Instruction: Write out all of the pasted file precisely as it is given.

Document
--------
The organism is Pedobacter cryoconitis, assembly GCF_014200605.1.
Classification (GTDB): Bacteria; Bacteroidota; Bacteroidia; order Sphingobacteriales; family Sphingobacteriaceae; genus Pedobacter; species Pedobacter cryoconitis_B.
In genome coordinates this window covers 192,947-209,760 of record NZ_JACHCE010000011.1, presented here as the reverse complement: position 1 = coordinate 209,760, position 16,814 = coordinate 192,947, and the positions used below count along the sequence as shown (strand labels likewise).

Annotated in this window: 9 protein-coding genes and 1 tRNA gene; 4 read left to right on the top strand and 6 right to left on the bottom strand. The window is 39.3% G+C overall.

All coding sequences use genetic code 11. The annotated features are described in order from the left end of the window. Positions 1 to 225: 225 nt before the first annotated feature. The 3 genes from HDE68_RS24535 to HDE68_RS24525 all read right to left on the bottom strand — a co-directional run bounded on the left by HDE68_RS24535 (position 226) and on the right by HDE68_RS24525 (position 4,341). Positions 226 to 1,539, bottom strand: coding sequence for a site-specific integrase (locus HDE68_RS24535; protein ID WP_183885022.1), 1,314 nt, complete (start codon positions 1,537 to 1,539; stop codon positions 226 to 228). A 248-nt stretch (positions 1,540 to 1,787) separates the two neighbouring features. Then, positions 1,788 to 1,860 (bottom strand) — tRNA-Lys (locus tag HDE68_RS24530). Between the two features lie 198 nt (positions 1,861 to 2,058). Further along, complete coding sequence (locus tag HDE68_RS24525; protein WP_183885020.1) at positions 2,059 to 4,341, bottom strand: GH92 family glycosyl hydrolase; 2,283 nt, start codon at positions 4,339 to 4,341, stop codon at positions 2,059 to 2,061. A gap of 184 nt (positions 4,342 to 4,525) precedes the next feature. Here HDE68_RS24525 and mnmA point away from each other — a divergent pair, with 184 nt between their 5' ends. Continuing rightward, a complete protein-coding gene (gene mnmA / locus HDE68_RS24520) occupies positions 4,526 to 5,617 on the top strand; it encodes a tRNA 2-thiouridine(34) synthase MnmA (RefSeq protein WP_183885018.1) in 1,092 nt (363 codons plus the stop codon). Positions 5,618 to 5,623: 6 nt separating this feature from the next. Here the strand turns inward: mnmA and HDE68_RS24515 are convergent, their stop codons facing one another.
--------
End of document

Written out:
The organism is Pedobacter cryoconitis, assembly GCF_014200605.1.
Classification (GTDB): Bacteria; Bacteroidota; Bacteroidia; order Sphingobacteriales; family Sphingobacteriaceae; genus Pedobacter; species Pedobacter cryoconitis_B.
In genome coordinates this window covers 192,947-209,760 of record NZ_JACHCE010000011.1, presented here as the reverse complement: position 1 = coordinate 209,760, position 16,814 = coordinate 192,947, and the positions used below count along the sequence as shown (strand labels likewise).

Annotated in this window: 9 protein-coding genes and 1 tRNA gene; 4 read left to right on the top strand and 6 right to left on the bottom strand. The window is 39.3% G+C overall.

All coding sequences use genetic code 11. The annotated features are described in order from the left end of the window. Positions 1 to 225: 225 nt before the first annotated feature. The 3 genes from HDE68_RS24535 to HDE68_RS24525 all read right to left on the bottom strand — a co-directional run bounded on the left by HDE68_RS24535 (position 226) and on the right by HDE68_RS24525 (position 4,341). Positions 226 to 1,539, bottom strand: coding sequence for a site-specific integrase (locus HDE68_RS24535; protein ID WP_183885022.1), 1,314 nt, complete (start codon positions 1,537 to 1,539; stop codon positions 226 to 228). A 248-nt stretch (positions 1,540 to 1,787) separates the two neighbouring features. Then, positions 1,788 to 1,860 (bottom strand) — tRNA-Lys (locus tag HDE68_RS24530). Between the two features lie 198 nt (positions 1,861 to 2,058). Further along, complete coding sequence (locus tag HDE68_RS24525; protein WP_183885020.1) at positions 2,059 to 4,341, bottom strand: GH92 family glycosyl hydrolase; 2,283 nt, start codon at positions 4,339 to 4,341, stop codon at positions 2,059 to 2,061. A gap of 184 nt (positions 4,342 to 4,525) precedes the next feature. Here HDE68_RS24525 and mnmA point away from each other — a divergent pair, with 184 nt between their 5' ends. Continuing rightward, a complete protein-coding gene (gene mnmA / locus HDE68_RS24520) occupies positions 4,526 to 5,617 on the top strand; it encodes a tRNA 2-thiouridine(34) synthase MnmA (RefSeq protein WP_183885018.1) in 1,092 nt (363 codons plus the stop codon). Positions 5,618 to 5,623: 6 nt separating this feature from the next. Here the strand turns inward: mnmA and HDE68_RS24515 are convergent, their stop codons facing one another.